Opioid crisis driven by ‘inappropriate prescription’ of painkillers to surgery patients

Clinicians prescribe higher levels of opioids in response to pain, which can lead to more pain and further use.

Inappropriate prescriptions were found to be a substantial contributor to the opioid crisis

A new study shows that a growing opioid crisis is being driven partly by the amount of strong painkillers being given, wrongly, to surgery patients.

The use of prescription opioids more than doubled worldwide between 2001 and 2013. Researchers who conducted the global study found that an increased reliance on strong opioids was associated with a rising epidemic of their misuse and overdose-related deaths. The study, published in The Lancet medical journal, concluded that 10% of patients experienced chronic pain following surgery. Clinicians often prescribe higher levels of opioids which can lead to increased pain and increased opioid use.

The inappropriate prescription of opioids was found to be a substantial contributor to the opioid crisis.

You can read the full article here.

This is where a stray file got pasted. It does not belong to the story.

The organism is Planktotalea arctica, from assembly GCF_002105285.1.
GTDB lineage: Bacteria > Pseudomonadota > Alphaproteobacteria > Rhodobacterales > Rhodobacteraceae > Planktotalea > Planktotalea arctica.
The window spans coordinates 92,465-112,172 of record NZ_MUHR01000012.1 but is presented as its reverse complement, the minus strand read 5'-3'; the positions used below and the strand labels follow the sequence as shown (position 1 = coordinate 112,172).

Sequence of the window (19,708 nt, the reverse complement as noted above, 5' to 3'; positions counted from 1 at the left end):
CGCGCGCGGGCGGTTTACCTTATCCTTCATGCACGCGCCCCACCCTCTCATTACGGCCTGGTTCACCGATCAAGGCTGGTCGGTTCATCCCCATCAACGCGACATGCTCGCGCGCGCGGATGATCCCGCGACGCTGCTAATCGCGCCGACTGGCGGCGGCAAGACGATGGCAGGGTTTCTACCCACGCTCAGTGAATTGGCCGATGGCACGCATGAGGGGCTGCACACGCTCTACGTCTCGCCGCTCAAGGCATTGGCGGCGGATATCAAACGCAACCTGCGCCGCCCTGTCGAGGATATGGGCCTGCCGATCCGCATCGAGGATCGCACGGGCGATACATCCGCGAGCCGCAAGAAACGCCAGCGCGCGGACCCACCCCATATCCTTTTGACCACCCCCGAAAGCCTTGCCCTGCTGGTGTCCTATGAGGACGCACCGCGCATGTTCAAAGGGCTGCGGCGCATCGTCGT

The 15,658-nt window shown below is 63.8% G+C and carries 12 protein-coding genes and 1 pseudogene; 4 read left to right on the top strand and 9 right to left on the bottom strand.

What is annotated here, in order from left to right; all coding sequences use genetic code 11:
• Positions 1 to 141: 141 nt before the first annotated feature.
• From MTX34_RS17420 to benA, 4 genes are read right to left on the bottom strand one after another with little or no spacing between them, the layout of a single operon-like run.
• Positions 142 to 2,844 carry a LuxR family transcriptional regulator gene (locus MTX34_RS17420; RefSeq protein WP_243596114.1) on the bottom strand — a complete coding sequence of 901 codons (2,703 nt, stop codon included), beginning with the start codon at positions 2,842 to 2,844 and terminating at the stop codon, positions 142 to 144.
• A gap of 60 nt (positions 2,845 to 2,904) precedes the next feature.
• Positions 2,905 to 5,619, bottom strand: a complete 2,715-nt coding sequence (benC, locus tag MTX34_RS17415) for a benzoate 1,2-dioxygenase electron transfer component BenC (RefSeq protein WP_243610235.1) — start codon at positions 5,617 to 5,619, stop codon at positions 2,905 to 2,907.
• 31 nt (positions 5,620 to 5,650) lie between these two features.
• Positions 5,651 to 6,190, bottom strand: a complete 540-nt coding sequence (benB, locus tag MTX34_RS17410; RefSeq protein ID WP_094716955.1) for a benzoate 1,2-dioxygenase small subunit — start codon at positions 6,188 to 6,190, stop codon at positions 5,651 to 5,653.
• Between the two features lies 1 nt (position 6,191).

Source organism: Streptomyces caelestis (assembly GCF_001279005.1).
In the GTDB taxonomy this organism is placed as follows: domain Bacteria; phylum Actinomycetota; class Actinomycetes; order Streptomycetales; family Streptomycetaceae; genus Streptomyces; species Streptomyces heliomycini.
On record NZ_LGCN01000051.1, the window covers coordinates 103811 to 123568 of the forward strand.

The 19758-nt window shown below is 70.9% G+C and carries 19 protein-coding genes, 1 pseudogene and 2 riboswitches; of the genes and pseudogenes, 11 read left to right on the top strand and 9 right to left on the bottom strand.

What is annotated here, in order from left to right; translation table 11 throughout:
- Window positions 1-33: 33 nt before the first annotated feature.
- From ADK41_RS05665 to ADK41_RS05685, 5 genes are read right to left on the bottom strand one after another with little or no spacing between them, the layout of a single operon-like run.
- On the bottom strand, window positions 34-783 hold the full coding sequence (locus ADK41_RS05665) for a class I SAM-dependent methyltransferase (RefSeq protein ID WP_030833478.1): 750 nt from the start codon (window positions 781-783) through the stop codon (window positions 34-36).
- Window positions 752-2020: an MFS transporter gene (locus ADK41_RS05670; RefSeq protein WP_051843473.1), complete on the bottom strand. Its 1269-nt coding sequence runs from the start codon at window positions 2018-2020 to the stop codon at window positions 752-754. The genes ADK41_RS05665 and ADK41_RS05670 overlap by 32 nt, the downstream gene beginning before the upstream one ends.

The ‘“2020 opiate crisis” in the US is well documented. In 2017,Donald Trump declared the opioid crisis in the US a “national public health emergency”.

CNN published a report of easy to read facts about this at the beginning of April:

Opioid Crisis Fast Facts

Experts say the United States is in the throes of an opioid epidemic, as more than two million Americans have become dependent on or abused prescription pain pills and street drugs.

Opioids are drugs formulated to replicate the pain-reducing properties of opium. They include both legal painkillers like morphine, oxycodone, or hydrocodone prescribed by doctors for acute or chronic pain, as well as illegal drugs like heroin or illicitly made fentanyl. The word “opioid” is derived from the word “opium.”

During 2017, there were more than 72,000 overdose deaths in the United States, including 49,068 that involved an opioid, according to a provisional CDC count. More than 130 people died every day from opioid-related drug overdoses in 2016 and 2017, according to the US Department of Health & Human Services (HHS).

The number of opioid prescriptions dispensed by doctors steadily increased from 112 million prescriptions in 1992 to a peak of 282 million in 2012, according to the market research firm IMS Health. The number of prescriptions dispensed has since declined, falling to 236 million in 2016. The number dropped 10.2% in 2017 from 2016, according to IQVIA (formerly IMS Health).

You can find out more on this here.
The risk of addiction with opioids is staggering. Do you think this new stand the government is taking is enough to divert the growing numbers of issues with prescription opiates or not? Let us know through our FacebookTwitter or Instagram.

If you are concerned about a friend, member or yourself whether it is in reference to a possible opioid addiction, or any substance abuse problem or behavioural addiction than please contact us. We are available 24/7.